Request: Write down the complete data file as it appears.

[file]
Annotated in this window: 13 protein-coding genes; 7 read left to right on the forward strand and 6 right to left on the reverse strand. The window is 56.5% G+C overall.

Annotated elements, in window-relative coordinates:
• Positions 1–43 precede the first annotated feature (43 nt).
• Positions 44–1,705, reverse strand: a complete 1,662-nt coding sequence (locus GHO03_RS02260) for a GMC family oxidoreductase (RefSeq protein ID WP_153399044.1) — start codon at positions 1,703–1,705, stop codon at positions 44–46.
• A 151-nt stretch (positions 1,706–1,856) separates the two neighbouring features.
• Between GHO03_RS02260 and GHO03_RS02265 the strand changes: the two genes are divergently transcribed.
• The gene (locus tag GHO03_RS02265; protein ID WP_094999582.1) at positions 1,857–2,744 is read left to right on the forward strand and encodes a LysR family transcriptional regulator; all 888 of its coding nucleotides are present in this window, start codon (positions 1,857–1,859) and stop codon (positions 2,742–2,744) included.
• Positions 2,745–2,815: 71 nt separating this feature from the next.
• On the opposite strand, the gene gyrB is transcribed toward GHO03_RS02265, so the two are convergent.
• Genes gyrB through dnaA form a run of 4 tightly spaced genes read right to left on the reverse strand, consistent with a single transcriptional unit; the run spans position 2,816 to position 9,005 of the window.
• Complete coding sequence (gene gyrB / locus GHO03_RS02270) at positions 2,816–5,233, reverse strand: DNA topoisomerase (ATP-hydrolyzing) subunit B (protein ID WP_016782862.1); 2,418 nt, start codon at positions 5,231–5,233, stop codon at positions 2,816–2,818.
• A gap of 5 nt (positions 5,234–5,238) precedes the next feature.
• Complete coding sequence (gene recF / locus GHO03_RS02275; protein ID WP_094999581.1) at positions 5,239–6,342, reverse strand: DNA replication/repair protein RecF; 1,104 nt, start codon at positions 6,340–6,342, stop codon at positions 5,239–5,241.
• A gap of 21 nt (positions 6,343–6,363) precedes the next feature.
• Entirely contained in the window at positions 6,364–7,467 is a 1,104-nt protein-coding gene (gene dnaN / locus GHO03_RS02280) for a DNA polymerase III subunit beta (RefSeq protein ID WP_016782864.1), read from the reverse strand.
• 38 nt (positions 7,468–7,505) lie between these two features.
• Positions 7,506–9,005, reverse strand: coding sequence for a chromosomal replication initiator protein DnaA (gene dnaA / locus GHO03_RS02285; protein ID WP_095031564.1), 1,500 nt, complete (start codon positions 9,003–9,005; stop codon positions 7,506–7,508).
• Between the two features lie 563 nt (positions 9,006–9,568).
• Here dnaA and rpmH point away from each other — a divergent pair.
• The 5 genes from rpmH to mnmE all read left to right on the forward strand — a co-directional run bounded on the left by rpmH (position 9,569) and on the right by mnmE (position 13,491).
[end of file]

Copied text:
Annotated in this window: 13 protein-coding genes; 7 read left to right on the forward strand and 6 right to left on the reverse strand. The window is 56.5% G+C overall.

Annotated elements, in window-relative coordinates:
• Positions 1–43 precede the first annotated feature (43 nt).
• Positions 44–1,705, reverse strand: a complete 1,662-nt coding sequence (locus GHO03_RS02260) for a GMC family oxidoreductase (RefSeq protein ID WP_153399044.1) — start codon at positions 1,703–1,705, stop codon at positions 44–46.
• A 151-nt stretch (positions 1,706–1,856) separates the two neighbouring features.
• Between GHO03_RS02260 and GHO03_RS02265 the strand changes: the two genes are divergently transcribed.
• The gene (locus tag GHO03_RS02265; protein ID WP_094999582.1) at positions 1,857–2,744 is read left to right on the forward strand and encodes a LysR family transcriptional regulator; all 888 of its coding nucleotides are present in this window, start codon (positions 1,857–1,859) and stop codon (positions 2,742–2,744) included.
• Positions 2,745–2,815: 71 nt separating this feature from the next.
• On the opposite strand, the gene gyrB is transcribed toward GHO03_RS02265, so the two are convergent.
• Genes gyrB through dnaA form a run of 4 tightly spaced genes read right to left on the reverse strand, consistent with a single transcriptional unit; the run spans position 2,816 to position 9,005 of the window.
• Complete coding sequence (gene gyrB / locus GHO03_RS02270) at positions 2,816–5,233, reverse strand: DNA topoisomerase (ATP-hydrolyzing) subunit B (protein ID WP_016782862.1); 2,418 nt, start codon at positions 5,231–5,233, stop codon at positions 2,816–2,818.
• A gap of 5 nt (positions 5,234–5,238) precedes the next feature.
• Complete coding sequence (gene recF / locus GHO03_RS02275; protein ID WP_094999581.1) at positions 5,239–6,342, reverse strand: DNA replication/repair protein RecF; 1,104 nt, start codon at positions 6,340–6,342, stop codon at positions 5,239–5,241.
• A gap of 21 nt (positions 6,343–6,363) precedes the next feature.
• Entirely contained in the window at positions 6,364–7,467 is a 1,104-nt protein-coding gene (gene dnaN / locus GHO03_RS02280) for a DNA polymerase III subunit beta (RefSeq protein ID WP_016782864.1), read from the reverse strand.
• 38 nt (positions 7,468–7,505) lie between these two features.
• Positions 7,506–9,005, reverse strand: coding sequence for a chromosomal replication initiator protein DnaA (gene dnaA / locus GHO03_RS02285; protein ID WP_095031564.1), 1,500 nt, complete (start codon positions 9,003–9,005; stop codon positions 7,506–7,508).
• Between the two features lie 563 nt (positions 9,006–9,568).
• Here dnaA and rpmH point away from each other — a divergent pair.
• The 5 genes from rpmH to mnmE all read left to right on the forward strand — a co-directional run bounded on the left by rpmH (position 9,569) and on the right by mnmE (position 13,491).